By definition, the largest decreases and increases in 1 year default probabilities come from 10 companies who had very high default risk at either the start of the year, the end of the year, or both. Telecommunications and Latin America were common themes among the 10 exciting firms on the 2013 list. Their experience is a warning that, even when world-wide corporate credit conditions are at the 90th percentile, investors should be extremely careful in their investment strategy. "High yield" means high yield, not high return, and the yields are normally high for a reason: high risk.

Author's Note

Regular readers of these notes are aware that we generally do not list the major news headlines relevant to the firm in question. We believe that other authors on Seeking Alpha, Yahoo, at The New York Times, The Financial Times, and the Wall Street Journal do a fine job of this. Our omission of those headlines is intentional. Similarly, to argue that a specific news event is more important than all other news events in the outlook for the firm is something we again believe is inappropriate for this author. Our focus is on current bond prices, credit spreads, and default probabilities, key statistics that we feel are critical for both fixed income and equity investors.

Background on Default Probabilities Used

The Kamakura Risk Information Services version 5.0 Jarrow-Chava reduced form default probability model makes default predictions using a sophisticated combination of financial ratios, stock price history, and macro-economic factors. The version 5.0 model was estimated over the period from 1990 to 2008, and includes the insights of the worst part of the recent credit crisis. Kamakura default probabilities are based on 1.76 million observations and more than 2000 defaults. The term structure of default is constructed by using a related series of econometric relationships estimated on this data base. An overview of the full suite of related default probability models is available here.

General Background on Reduced Form Models

For a general introduction to reduced form credit models, Hilscher, Jarrow and van Deventer (2008) is a good place to begin. Hilscher and Wilson (2013) have shown that reduced form default probabilities are more accurate than legacy credit ratings by a substantial amount. Van Deventer (2012) explains the benefits and the process for replacing legacy credit ratings with reduced form default probabilities in the credit risk management process. The theoretical basis for reduced form credit models was established by Jarrow and Turnbull (1995) and extended by Jarrow (2001). Shumway (2001) was one of the first researchers to employ logistic regression to estimate reduced form default probabilities. Chava and Jarrow (2004) applied logistic regression to a monthly database of public firms. Campbell, Hilscher and Szilagyi (2008) demonstrated that the reduced form approach to default modeling was substantially more accurate than the Merton model of risky debt. Bharath and Shumway (2008), working completely independently, reached the same conclusions. A follow-on paper by Campbell, Hilscher and Szilagyi (2011) confirmed their earlier conclusions in a paper that was awarded the Markowitz Prize for best paper in the Journal of Investment Management by a judging panel that included Prof. Robert Merton.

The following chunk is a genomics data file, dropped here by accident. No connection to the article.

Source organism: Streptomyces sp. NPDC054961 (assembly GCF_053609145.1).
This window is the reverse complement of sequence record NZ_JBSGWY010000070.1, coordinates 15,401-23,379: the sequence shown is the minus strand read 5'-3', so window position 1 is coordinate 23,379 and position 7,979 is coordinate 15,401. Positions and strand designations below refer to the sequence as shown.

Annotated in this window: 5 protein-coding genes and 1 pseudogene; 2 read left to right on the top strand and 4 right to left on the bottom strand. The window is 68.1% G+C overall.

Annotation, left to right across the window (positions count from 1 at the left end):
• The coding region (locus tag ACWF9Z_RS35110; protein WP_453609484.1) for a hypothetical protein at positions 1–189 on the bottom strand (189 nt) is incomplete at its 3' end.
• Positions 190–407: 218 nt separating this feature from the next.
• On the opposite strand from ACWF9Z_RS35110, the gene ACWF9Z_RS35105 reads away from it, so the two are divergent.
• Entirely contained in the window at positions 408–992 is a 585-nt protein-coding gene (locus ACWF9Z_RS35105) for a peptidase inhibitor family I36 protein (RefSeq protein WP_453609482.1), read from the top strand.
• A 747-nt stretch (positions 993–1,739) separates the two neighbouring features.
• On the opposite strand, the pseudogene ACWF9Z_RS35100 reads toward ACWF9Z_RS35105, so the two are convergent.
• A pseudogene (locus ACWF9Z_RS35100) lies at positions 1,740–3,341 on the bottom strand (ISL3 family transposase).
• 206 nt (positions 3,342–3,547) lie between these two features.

Disclosure: I have no positions in any stocks mentioned, and no plans to initiate any positions within the next 72 hours. I wrote this article myself, and it expresses my own opinions. I am not receiving compensation for it. I have no business relationship with any company whose stock is mentioned in this article.

Additional disclosure: Kamakura Corporation has business relationships with a number of organizations mentioned in this article.

Source: 2013 World-Wide Credit Risk Winners And Losers